More Helpful, Less Wicked

Old-school Pete's gang gets back together for a charity brew.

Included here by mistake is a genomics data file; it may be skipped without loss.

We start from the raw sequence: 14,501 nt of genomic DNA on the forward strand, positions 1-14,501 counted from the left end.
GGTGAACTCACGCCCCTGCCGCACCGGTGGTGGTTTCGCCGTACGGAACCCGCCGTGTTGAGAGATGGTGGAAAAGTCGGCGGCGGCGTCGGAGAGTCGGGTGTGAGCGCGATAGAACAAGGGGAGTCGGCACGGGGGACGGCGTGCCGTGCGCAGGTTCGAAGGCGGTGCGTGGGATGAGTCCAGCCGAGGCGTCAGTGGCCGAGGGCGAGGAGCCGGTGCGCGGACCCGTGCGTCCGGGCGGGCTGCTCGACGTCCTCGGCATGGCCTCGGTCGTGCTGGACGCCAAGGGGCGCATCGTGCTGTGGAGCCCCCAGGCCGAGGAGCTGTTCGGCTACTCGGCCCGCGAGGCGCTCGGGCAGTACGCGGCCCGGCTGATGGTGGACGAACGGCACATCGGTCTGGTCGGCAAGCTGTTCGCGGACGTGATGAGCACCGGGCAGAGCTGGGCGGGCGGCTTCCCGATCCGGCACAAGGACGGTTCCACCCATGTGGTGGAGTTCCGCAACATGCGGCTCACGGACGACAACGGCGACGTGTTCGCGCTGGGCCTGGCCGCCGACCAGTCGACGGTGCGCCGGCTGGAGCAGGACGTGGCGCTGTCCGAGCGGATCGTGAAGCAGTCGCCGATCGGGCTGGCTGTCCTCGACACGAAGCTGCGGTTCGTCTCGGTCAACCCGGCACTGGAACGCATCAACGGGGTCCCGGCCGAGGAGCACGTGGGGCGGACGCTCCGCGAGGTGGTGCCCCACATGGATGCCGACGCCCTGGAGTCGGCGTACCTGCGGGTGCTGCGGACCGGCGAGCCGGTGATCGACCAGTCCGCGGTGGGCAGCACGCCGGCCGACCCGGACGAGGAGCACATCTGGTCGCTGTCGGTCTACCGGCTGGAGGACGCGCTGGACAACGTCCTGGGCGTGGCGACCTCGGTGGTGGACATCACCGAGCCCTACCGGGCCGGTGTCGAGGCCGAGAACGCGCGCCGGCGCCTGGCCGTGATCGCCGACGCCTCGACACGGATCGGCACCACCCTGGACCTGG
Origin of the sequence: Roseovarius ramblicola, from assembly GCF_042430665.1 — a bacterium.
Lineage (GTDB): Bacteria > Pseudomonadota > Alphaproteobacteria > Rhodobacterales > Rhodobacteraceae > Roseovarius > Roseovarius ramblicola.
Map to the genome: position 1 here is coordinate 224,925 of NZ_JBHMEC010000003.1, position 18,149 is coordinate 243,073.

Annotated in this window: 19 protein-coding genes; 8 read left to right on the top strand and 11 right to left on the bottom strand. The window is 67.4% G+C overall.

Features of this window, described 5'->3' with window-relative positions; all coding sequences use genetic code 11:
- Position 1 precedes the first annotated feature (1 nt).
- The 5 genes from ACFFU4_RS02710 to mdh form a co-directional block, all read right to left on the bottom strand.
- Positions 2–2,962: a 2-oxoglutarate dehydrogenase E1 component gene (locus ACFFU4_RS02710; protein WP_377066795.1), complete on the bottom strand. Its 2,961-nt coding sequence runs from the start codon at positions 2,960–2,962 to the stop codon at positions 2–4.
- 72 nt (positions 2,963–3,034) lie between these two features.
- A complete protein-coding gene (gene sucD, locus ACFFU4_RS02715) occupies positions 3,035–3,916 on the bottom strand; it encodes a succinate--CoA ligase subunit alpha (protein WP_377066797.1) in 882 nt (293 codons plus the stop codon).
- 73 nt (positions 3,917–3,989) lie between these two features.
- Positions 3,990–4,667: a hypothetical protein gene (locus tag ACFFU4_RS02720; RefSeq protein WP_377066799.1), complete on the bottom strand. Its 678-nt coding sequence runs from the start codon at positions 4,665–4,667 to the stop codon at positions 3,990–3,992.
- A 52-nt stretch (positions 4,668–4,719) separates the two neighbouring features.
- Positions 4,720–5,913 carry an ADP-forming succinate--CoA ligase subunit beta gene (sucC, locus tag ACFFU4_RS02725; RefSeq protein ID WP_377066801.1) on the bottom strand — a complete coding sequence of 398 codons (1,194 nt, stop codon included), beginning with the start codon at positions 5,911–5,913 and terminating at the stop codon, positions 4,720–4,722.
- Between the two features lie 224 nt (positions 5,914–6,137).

In the early 1990s, Pete's Wicked Ale was one of the first American microbrews I ever tried, it being of particular ease for teenage me to procure from the basement tap at a friend's house. Pete's wasn't just a gateway beer for me: In a day when microbrews barely registered as a blip in most markets, this brown ale, more lovely than wicked, served as one of the most popular introductions to nonlager beer in the States. Wicked Ale won us over with the smooth sweetness of malt at first and its quick hit of hops going down. Pete Slosberg may have sold his namesake brewery years ago, but he still keeps his hand in the beer world. Recently, his longtime friend and onetime employee, Virginia McLean, was diagnosed with multiple myeloma. Former Pete's sales manager Alan Shapiro contacted Slosberg about getting the Wicked gang back together for a charity project in her honor. All of the profits of the brew they have named "Reunion: A Beer for Hope" will benefit the Institute for Myeloma and Bone Cancer Research (IMBCR). Myeloma is a cancer of plasma cells—white blood cells responsible for making antibodies—that congregate in the bone marrow. At present, forms of treatment for myeloma include radiation, anti-cancer drugs, stem-cell transplantation, steroids, and vitamins. Rather than enroll patients in traditional double-blind clinical trials, the institute investigates how to combine many avenues of treatment to fit each individual. This novel approach to cancer research may someday help scientists better understand the biology of other forms of cancer that can metastasize to bone marrow, such as breast and prostate cancer and lymphoma. Alcohol for health-oriented nonprofits is tricky territory. Many charities hesitate to associate themselves directly with alcoholic beverages due to the public's conflicting attitudes toward alcohol. But with the blessing of the IMBCR and the help of Dan DelGrande of Bison Brewing in Berkeley, Calif., Slosberg created a certified-organic, bottle-conditioned imperial brown ale. Reunion is a bigger, bolder brown than Pete's Wicked and has a molasses-and-graham flavor. Yet the ale finishes lightly with little bitterness. The inaugural release of Reunion amounts to just under 1,000 cases of 22-ounce bottles (sold for $4.99 each), which Shapiro distributes nationally through his company, SBS Imports. So far, the beer has met with much success in California, Illinois, and Colorado; it hits our market, last but not least, this week. The team now wants Reunion: A Beer for Hope to become an annual project. They plan to try out different styles, expand production beyond 1,000 cases, and work on more charity-oriented collaborations within the brewing industry. "To use whatever skills I have to be able to raise funds and awareness for this cause is a privilege," Shapiro says. To find a store near you or to donate directly to the IMBCR, visit www.reunionbeer.com. mdutton@seattleweekly.com

 
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